Naruto Shippuden: Ultimate Ninja Storm 2 is an ultimate storm of slick discord, featuring a stalwart character-action game structured like an average fighting game. While the battle mechanics are almost strong enough to stand on their own merits, the overall structure of the game becomes cumbersome and inept at times, forcing the player into a dimwitted RPG-style adventure. Despite its dissonant mash-up of genres, Ultimate Ninja Storm 2 shines when battle begins.
Ridiculous Ninja Action
Within the battles themselves, the cel-shaded animation slithers without the slightest stutter – it’s some of the best in-game animation to date that maintain harmony with the game mechanics. Cyberconnect2’s mission is clear and their success is obvious: a faithful recreation of over-the-top ninja battles featured in the titular anime and manga. Rather than resorting to a standard-fare fighting game formula, the Ultimate Ninja Storm series has taken a character-action approach to combat.
The clear-cut control scheme serves the purpose of generating fluidity and forcing speed into a battle system that remains easy and accessible. There’s not an expert level of depth that’s present in a more serious fighter, but that’s not saying that Ultimate Ninja Storm 2 is shallow, either. Functioning more like Devil May Cry than Street Fighter, it is easy to pick up and play – each character is played exactly the same as the next – complete with single-button combos, variations on dashes and flips, and ranged attacks. The style fits well with the source material.
Early on, quirks and stutters sometimes interrupted game-flow, but as I became more comfortable with the game’s controls I started to feel more connected to the character I was controlling. The synchronization ratio isn’t zen-like; there are times when it seems that the game favors style over precision, but this doesn’t dilute the experience.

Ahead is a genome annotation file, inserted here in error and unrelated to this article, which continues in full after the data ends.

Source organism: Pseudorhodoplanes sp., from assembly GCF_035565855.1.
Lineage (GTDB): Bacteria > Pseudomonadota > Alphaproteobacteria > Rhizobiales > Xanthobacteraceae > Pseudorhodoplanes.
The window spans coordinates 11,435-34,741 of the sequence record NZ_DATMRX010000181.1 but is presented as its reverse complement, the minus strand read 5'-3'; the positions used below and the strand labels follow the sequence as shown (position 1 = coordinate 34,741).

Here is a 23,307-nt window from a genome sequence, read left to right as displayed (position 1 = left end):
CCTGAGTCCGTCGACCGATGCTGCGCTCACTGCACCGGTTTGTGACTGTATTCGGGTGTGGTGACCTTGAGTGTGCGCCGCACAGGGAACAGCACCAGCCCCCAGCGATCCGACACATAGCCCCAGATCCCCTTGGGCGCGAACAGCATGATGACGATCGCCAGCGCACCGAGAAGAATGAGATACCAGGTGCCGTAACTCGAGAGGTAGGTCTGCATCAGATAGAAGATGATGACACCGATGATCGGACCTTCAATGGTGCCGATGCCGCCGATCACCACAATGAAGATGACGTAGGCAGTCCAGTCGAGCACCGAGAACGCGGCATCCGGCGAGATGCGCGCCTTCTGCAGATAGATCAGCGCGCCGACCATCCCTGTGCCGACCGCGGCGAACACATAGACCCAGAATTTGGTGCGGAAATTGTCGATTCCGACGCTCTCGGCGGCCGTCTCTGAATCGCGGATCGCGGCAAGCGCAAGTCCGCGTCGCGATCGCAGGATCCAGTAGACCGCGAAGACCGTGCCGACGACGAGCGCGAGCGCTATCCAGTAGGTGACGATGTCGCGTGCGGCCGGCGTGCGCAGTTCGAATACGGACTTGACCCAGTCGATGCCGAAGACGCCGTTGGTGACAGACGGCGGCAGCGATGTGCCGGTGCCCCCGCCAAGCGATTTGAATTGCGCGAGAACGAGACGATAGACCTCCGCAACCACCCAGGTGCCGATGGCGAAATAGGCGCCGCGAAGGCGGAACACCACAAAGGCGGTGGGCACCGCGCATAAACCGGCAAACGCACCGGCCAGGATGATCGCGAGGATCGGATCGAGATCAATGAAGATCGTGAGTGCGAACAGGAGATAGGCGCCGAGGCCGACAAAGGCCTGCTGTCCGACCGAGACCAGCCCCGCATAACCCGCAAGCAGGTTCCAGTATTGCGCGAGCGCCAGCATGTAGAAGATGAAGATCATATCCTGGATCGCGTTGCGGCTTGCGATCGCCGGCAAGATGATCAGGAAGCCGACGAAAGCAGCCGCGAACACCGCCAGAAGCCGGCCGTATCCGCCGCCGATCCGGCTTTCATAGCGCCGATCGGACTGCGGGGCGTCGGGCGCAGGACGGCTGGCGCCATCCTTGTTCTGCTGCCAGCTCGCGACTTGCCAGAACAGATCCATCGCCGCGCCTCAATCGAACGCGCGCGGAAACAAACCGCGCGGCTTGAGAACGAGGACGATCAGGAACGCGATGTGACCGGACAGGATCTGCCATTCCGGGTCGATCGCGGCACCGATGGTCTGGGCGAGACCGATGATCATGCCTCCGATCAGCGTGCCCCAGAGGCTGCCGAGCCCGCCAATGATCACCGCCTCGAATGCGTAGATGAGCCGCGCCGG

As mentioned, the variation in style, speed, and technique makes each of the many characters feel slightly different, even if they are all essentially played exactly the same way. Conversely, I never felt that mixing up my combos offered any benefit other than visual style. It may change the timing necessary to initiate a counterattack via a substitution jutsu, but it doesn’t seem to add any meaningful depth to the combat strategy. Proper usage of items, assist moves, and well-timed specials seem to have more impact; Ultimate Ninja Storm 2 never degrades itself to a button masher, but never scratches the massive amount of potential this type of fighter has.
I don’t want to do this anymore, dattebayo
The game’s featured mode is the Ultimate Adventure, which guides players through several story arcs seen in the manga. During major story points, the basic gameplay is streamlined with a series of eye-popping quick time events at critical points in the battle. Normal combat sequences flow seamlessly with the recreated events and transition into large-scale boss battles. For a Naruto fan, it’s top-notch unadulterated fan service. There’s a strange omnipresence created by the well-paced quick time events that somehow aesthetically connects the Naruto-saavy player to the action. Simply put, there’s a great deal of tender love and care put toward these events, and Naruto fans will be pleased.
While quick time events are inherently grounded to the animation, Ultimate Ninja Storm 2 makes them feel reactive and immersive. It is when gameplay falls into these critical story points that Naruto is at its best. As brief and as sparse as these moments are, experiencing a high-quality rendition of iconic Naruto moments such as the Itachi vs. Sasuke showdown will satiate the fan service pangs of Naruto fans. Unfortunately, you have to put up with a great deal of drudgery to get to the good parts.
Outside of the crucial story battles, Ultimate Ninja Storm 2 is the same type of mess generated by the goofy story modes of fighting games of the past. While the environments are quite scenic, the Ultimate Adventure feels cumbersome and unfinished during traversal of the map. The incessant amount of loading between unnecessary cutscenes full of unnecessary banter is completely unforgivable. The lull between major events is hollow and bland. There’s simply a lack of sensible design mechanics and polish; it’s almost degrading to be forced to trot back and forth for hours, collecting meaningless items off the ground and completing unfulfilling side missions just to get to the good parts. It’s the kind of pacing that wears an otherwise interesting game thin. The level of polish exerted in the epic story sequences is absent here and is simply off-putting.